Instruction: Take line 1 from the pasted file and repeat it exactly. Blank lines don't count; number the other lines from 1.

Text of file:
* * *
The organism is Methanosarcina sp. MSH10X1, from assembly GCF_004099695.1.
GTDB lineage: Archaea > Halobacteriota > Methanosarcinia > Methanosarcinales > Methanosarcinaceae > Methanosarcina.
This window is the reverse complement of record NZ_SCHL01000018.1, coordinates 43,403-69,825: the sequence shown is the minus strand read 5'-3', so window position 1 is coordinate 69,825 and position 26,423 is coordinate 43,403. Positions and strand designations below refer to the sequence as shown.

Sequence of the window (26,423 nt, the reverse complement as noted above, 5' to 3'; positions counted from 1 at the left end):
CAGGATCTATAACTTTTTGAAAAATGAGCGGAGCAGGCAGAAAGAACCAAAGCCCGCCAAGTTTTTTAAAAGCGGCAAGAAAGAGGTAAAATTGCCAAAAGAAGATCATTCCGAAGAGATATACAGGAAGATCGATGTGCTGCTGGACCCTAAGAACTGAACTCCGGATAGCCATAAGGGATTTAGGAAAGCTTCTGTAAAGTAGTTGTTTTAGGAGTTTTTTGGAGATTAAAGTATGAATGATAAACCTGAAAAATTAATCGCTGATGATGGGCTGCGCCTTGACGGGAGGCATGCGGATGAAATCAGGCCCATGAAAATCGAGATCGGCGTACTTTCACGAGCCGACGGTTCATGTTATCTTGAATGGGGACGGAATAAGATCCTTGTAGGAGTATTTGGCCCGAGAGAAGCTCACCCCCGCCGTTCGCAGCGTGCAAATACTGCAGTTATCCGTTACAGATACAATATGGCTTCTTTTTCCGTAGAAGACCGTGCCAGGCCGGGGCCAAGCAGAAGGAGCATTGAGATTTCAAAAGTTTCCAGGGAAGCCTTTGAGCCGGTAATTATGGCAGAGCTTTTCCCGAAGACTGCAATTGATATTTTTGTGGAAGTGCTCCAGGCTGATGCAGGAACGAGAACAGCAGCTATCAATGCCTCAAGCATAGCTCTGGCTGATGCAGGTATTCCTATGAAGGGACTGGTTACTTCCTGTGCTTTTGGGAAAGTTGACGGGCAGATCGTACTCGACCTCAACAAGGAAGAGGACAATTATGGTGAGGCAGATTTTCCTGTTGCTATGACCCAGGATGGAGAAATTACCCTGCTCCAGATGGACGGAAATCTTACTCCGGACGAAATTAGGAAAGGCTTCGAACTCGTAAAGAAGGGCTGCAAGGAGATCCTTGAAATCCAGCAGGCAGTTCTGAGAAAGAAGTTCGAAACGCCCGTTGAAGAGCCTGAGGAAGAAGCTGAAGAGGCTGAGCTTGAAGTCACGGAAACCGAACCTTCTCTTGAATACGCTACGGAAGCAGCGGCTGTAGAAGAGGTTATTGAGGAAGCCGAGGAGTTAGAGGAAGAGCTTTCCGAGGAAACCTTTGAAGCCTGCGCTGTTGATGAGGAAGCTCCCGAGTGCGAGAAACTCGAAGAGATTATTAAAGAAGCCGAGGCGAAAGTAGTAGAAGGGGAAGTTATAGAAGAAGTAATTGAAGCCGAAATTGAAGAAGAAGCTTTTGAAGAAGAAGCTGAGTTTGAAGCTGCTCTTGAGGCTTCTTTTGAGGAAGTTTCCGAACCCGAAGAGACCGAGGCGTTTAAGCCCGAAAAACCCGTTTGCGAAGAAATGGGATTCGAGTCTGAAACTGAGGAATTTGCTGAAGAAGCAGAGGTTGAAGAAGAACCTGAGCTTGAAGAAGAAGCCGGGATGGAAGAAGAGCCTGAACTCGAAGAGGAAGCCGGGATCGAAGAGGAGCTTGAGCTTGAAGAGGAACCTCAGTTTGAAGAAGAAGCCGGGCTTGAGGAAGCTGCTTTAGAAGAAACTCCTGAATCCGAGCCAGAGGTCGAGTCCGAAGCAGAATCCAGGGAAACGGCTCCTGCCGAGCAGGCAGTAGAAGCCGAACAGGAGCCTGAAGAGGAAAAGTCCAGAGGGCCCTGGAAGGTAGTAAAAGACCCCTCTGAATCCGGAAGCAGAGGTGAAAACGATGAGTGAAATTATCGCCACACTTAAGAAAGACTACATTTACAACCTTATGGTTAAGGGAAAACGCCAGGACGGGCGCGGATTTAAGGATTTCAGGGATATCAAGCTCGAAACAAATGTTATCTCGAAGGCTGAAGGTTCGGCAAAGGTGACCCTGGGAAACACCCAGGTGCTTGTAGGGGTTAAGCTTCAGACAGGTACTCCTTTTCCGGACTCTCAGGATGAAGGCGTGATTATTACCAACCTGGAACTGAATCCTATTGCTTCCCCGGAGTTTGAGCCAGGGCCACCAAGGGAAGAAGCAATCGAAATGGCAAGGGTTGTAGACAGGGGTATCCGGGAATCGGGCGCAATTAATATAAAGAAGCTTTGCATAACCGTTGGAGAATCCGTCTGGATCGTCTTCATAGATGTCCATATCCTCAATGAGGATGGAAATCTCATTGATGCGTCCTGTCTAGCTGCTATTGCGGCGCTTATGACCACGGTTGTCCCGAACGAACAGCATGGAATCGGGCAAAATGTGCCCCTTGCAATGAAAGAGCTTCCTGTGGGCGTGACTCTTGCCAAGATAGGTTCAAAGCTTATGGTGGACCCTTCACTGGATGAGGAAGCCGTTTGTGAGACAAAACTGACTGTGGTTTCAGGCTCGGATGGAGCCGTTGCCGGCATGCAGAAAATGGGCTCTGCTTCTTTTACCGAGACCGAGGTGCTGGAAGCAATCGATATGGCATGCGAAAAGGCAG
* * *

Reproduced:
The organism is Methanosarcina sp. MSH10X1, from assembly GCF_004099695.1.